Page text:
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- Obama shortens sentence of inmate from Cape (1/19/17)9
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- Area hospitals hope a box helps prevent infant deaths (1/19/17)6
- Cape SportsPlex contractor offers a look at the project (1/15/17)14
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- Southeast to lose $3.5 million from state in budget cuts (1/18/17)21
- Subjects of interest in 1992 killing take polygraph tests; results not revealed (1/18/17)2
- Governor cuts $146 million, colleges take hit (1/17/17)
- Southern Bank announces merger with Capaha Bank (1/15/17)
Hart Office Building fumigated, seems safe
WASHINGTON -- The poisonous gas pumped into the Hart Senate Office Building last weekend appears to have killed any remaining anthrax spores, Environmental Protection Agency officials said Tuesday.
The agency must await lab tests to confirm the preliminary results, but monitoring equipment suggested the fumigation worked on the second try. An earlier attempt failed when officials could not create the necessary levels of humidity.
"We feel very comfortable that we had a very successful fumigation," Richard Rupert, the EPA's on-scene coordinator said in an interview.
"We feel that based on the humidity numbers, the temperature and the concentration of chlorine dioxide, we were able to effectively destroy any anthrax spores."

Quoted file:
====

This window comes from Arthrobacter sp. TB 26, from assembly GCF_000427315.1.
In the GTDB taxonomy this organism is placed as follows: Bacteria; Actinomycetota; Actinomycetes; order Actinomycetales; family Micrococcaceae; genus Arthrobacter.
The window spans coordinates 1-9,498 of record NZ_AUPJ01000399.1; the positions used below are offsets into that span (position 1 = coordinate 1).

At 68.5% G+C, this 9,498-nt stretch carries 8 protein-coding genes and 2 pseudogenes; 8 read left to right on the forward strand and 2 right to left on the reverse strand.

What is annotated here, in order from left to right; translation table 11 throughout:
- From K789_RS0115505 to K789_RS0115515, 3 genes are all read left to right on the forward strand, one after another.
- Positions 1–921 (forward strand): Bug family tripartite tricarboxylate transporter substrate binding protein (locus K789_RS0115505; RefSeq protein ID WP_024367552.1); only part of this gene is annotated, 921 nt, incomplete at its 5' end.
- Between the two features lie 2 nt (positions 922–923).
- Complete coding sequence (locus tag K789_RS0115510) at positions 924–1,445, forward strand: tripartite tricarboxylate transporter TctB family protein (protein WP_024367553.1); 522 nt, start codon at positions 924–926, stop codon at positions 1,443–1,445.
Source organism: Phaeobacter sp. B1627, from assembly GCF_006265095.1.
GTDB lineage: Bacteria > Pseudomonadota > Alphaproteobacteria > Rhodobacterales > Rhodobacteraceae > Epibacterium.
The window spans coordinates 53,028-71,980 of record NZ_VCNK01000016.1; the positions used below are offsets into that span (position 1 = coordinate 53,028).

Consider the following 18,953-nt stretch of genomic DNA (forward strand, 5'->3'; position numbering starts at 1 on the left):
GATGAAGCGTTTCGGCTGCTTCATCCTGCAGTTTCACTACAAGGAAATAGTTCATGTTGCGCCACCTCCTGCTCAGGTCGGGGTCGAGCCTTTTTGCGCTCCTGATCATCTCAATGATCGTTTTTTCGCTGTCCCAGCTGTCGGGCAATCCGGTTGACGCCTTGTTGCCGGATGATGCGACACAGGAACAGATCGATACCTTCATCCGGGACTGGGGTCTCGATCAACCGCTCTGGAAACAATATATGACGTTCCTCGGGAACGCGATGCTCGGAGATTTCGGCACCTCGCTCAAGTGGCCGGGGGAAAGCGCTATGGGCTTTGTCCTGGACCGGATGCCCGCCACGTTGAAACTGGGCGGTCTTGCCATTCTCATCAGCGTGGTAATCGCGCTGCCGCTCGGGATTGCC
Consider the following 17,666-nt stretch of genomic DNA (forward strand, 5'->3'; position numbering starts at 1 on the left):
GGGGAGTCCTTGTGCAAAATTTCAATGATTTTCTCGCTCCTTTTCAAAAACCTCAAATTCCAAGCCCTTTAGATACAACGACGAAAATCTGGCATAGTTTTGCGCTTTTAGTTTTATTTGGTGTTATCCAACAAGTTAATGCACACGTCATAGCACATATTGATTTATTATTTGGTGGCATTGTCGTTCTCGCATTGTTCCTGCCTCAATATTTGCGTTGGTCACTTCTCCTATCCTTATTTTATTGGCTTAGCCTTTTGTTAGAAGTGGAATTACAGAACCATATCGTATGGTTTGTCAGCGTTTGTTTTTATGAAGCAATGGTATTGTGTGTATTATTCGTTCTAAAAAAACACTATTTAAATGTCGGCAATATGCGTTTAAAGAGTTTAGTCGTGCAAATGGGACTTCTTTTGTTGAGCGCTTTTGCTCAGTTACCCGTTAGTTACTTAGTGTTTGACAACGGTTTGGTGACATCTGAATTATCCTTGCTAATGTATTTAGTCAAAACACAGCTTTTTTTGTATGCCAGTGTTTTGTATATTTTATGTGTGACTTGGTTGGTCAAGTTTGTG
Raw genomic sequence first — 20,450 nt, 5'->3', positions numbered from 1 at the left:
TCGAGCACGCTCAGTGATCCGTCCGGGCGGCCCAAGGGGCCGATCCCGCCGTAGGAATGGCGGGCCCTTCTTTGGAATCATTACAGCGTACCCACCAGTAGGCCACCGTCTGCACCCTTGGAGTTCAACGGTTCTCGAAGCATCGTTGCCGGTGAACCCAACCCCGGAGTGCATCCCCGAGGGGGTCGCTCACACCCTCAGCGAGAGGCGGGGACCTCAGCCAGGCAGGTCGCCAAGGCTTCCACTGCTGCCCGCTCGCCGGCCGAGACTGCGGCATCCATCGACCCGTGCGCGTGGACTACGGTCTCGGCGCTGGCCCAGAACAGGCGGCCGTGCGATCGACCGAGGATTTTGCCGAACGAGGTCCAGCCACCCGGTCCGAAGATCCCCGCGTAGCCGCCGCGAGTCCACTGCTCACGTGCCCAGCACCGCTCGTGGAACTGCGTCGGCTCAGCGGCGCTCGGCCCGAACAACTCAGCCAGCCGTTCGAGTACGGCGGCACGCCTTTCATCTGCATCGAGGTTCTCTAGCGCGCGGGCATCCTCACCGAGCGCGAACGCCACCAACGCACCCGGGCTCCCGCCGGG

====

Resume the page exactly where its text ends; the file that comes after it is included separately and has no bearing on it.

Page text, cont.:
Technicians under the environmental agency's direction began pumping chlorine dioxide gas into the heating and ventilation system of the southeast quadrant of the building at 9 a.m. Friday. The process was completed at 4:30 a.m. Monday.
The quadrant had tested positive for anthrax spores after the earlier fumigation effort. The building, where half the 100 senators have their offices, closed Oct. 17 two days after an aide to Senate Majority Leader Tom Daschle opened an anthrax-tainted letter.
Daschle said Sunday there was a reasonable possibility the building would reopen this month.
Officials are waiting for results, possibly later this week, on two types of laboratory tests.
One analysis is under way on more than 400 Band-Aid-size strips that will provide the results of the fumigation. Separate tests are checking samples taken from swabbing and vacuuming surfaces.